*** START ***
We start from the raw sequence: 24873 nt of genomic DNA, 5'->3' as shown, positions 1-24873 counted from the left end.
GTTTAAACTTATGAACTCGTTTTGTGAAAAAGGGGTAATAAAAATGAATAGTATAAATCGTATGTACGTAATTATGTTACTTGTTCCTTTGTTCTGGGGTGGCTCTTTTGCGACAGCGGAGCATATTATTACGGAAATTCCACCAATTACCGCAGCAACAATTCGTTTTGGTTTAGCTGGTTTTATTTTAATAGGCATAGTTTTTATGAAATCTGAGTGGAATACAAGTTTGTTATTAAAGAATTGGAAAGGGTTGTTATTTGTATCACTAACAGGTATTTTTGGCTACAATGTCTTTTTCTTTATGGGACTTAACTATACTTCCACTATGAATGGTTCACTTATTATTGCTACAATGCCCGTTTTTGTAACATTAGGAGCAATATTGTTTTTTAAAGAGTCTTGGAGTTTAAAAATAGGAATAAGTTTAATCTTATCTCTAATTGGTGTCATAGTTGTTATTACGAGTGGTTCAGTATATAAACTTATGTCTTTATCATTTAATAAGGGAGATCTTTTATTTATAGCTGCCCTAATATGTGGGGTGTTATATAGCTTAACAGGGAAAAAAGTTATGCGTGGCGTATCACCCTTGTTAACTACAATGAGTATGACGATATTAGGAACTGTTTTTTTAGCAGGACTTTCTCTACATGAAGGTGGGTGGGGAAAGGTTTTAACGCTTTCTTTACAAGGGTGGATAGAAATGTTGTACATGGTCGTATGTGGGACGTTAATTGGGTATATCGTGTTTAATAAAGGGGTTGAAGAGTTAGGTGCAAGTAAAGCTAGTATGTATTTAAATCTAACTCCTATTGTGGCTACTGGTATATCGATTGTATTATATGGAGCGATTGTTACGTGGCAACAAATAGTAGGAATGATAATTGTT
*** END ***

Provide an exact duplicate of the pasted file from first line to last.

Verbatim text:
We start from the raw sequence: 24873 nt of genomic DNA, 5'->3' as shown, positions 1-24873 counted from the left end.
GTTTAAACTTATGAACTCGTTTTGTGAAAAAGGGGTAATAAAAATGAATAGTATAAATCGTATGTACGTAATTATGTTACTTGTTCCTTTGTTCTGGGGTGGCTCTTTTGCGACAGCGGAGCATATTATTACGGAAATTCCACCAATTACCGCAGCAACAATTCGTTTTGGTTTAGCTGGTTTTATTTTAATAGGCATAGTTTTTATGAAATCTGAGTGGAATACAAGTTTGTTATTAAAGAATTGGAAAGGGTTGTTATTTGTATCACTAACAGGTATTTTTGGCTACAATGTCTTTTTCTTTATGGGACTTAACTATACTTCCACTATGAATGGTTCACTTATTATTGCTACAATGCCCGTTTTTGTAACATTAGGAGCAATATTGTTTTTTAAAGAGTCTTGGAGTTTAAAAATAGGAATAAGTTTAATCTTATCTCTAATTGGTGTCATAGTTGTTATTACGAGTGGTTCAGTATATAAACTTATGTCTTTATCATTTAATAAGGGAGATCTTTTATTTATAGCTGCCCTAATATGTGGGGTGTTATATAGCTTAACAGGGAAAAAAGTTATGCGTGGCGTATCACCCTTGTTAACTACAATGAGTATGACGATATTAGGAACTGTTTTTTTAGCAGGACTTTCTCTACATGAAGGTGGGTGGGGAAAGGTTTTAACGCTTTCTTTACAAGGGTGGATAGAAATGTTGTACATGGTCGTATGTGGGACGTTAATTGGGTATATCGTGTTTAATAAAGGGGTTGAAGAGTTAGGTGCAAGTAAAGCTAGTATGTATTTAAATCTAACTCCTATTGTGGCTACTGGTATATCGATTGTATTATATGGAGCGATTGTTACGTGGCAACAAATAGTAGGAATGATAATTGTT